Feminism | Posted by Angela Liu on 03/9/2017

The Fight Against the Single Story: ‘Speed Sisters’ Amber Fares and Rabab Haj Yahya on Sisterhood, Resilience, and the Importance of Human Connection

Speed Sisters

Speed Sisters

Being the first takes courage. Putting yourself in a position of vulnerability, stepping out of your comfort zone, and risking failure can be terrifying—but also hugely rewarding. It’s an experience five women in Palestine who formed the Middle East’s first completely female race-car-driving team know well—and one at the center of the documentary Speed Sisters, which tracks the team’s journey over the course of two racing seasons, as they strive to better themselves, each other, and their communities.

When I watched Speed Sisters, I was amazed at how easily I connected with each of the characters even though they live half a world away from me. The film’s unique authenticity and warmth is in huge part thanks to the collaboration of two women: director and producer Amber …

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Feminism | Posted by Faatimah Solomon on 01/9/2017

What A Hijabi Beauty Contestant Means To Hijabi Teens

Halima Aden

Halima Aden

Ever since reading the work of authors such as bell hooks, Simone de Beauvoir, and Naomi Wolf, I have dismissed the concept of physical beauty as a trivial social construct. The mainstream narrative of beauty glorifies Eurocentric beauty ideals and promotes unrealistic body types, which in turn plays into deeper, systemic issues of racism and sexism. What I failed to realize by making this assumption, however, is that despite the reality of their roots, physical beauty and outward appearances still effectively play a significant role in how many aspects of societies function — and it is therefore very impractical to dismiss them as petty and irrelevant.

Perhaps I was so willing to ignore these social constructs, though, because I was personally clueless as to where exactly I …

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Feminism | Posted by Saskia G on 06/23/2015

Does That T-shirt Match Her Headscarf?

Samantha Elauf

Samantha Elauf

In 2008, 17-year-old Samantha Elauf was denied a job at a Tulsa, Oklahoma Abercrombie Kids store. Why? The retailer believed her hijab did not comply with their “look policy.” Her headscarf was apparently an immediate indicator that she did not align with the “East Coast collegiate image” Abercrombie cultivates in its branding, the New York Times reported. Elauf was effectively informed that her Muslim identity was un-American.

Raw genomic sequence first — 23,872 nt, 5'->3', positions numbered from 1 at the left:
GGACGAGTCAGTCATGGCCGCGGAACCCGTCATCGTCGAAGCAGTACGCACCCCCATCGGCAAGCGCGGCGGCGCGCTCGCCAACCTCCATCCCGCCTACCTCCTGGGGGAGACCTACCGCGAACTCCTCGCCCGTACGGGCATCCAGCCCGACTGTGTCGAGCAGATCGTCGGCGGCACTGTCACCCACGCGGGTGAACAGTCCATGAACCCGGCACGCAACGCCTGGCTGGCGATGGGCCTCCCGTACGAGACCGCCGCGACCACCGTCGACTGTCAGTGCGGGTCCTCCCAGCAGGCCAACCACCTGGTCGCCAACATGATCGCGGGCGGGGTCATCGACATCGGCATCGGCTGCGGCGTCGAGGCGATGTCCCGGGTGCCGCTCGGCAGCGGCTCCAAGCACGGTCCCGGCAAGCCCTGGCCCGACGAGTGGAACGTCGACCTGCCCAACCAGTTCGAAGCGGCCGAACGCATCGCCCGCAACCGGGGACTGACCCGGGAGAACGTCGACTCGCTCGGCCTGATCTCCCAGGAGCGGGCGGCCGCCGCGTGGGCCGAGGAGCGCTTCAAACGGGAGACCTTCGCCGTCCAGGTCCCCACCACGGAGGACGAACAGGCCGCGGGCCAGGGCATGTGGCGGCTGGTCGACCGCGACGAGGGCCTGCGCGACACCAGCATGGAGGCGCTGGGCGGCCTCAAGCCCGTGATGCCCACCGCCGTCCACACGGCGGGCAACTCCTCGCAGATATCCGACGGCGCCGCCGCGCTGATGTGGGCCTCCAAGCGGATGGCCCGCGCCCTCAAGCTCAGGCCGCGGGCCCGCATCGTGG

Elauf fought this notion. She brought her story to the Council on American Islamic Relations, which then brought it to the attention of the Equal Employment Opportunity Commission. The EEOC sued Abercrombie & Fitch on Elauf’s behalf and the case eventually made it to the Supreme Court. In appellate court, Abercrombie’s defense argued that Elauf had not explicitly stated in …

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Feminism | Posted by Alec A on 03/9/2011

From the Paris of the Middle East to Bacha Posh

Mehran Rafaat (in white) is a bacha posh

Mehran Rafaat (in white) is a bacha posh

Afghanistan has had a rough time in recent history. The sudden transformation from fashionable escape for the West to war-torn warlord-ruled landscape to complete Taliban control (and now it seems that the whole place is more or less up for grabs as the current government’s complicity with the Taliban has been revealed) has been something shocking to look at independently of any time period before or after a given moment, or in a historical panorama of the past century.

Kabul was once named the “Paris of the Middle East.” The high society women were very well integrated into European society and many took on French as a second language in an aristocratic gesture to their high-brow city’s namesake.

But the times have …

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Feminism | Posted by Helen H on 12/30/2009

The Headscarf

 the hijab

the hijab

Right. Islam and feminism. What’s the deal? I really don’t know. I do appreciate the religion, though, as a lapsed Muslim, I’m probably not the best person to talk about this.

Still, I think I’m qualified enough to say Islam is a patriarchal religion, especially in the way it’s practiced. It’s not the only patriarchal religion, and I’m sure that, like other religions, Islam is open to more feminist interpretations. But there will be some parts of it that will tick off most feminists.

One example would be the hijab. Being brought up by a rather religious family, I used to consider it a predestined (but unacknowledged) fact that I would grow up to wear one, just like most of my female relatives. But I’ve never been one …

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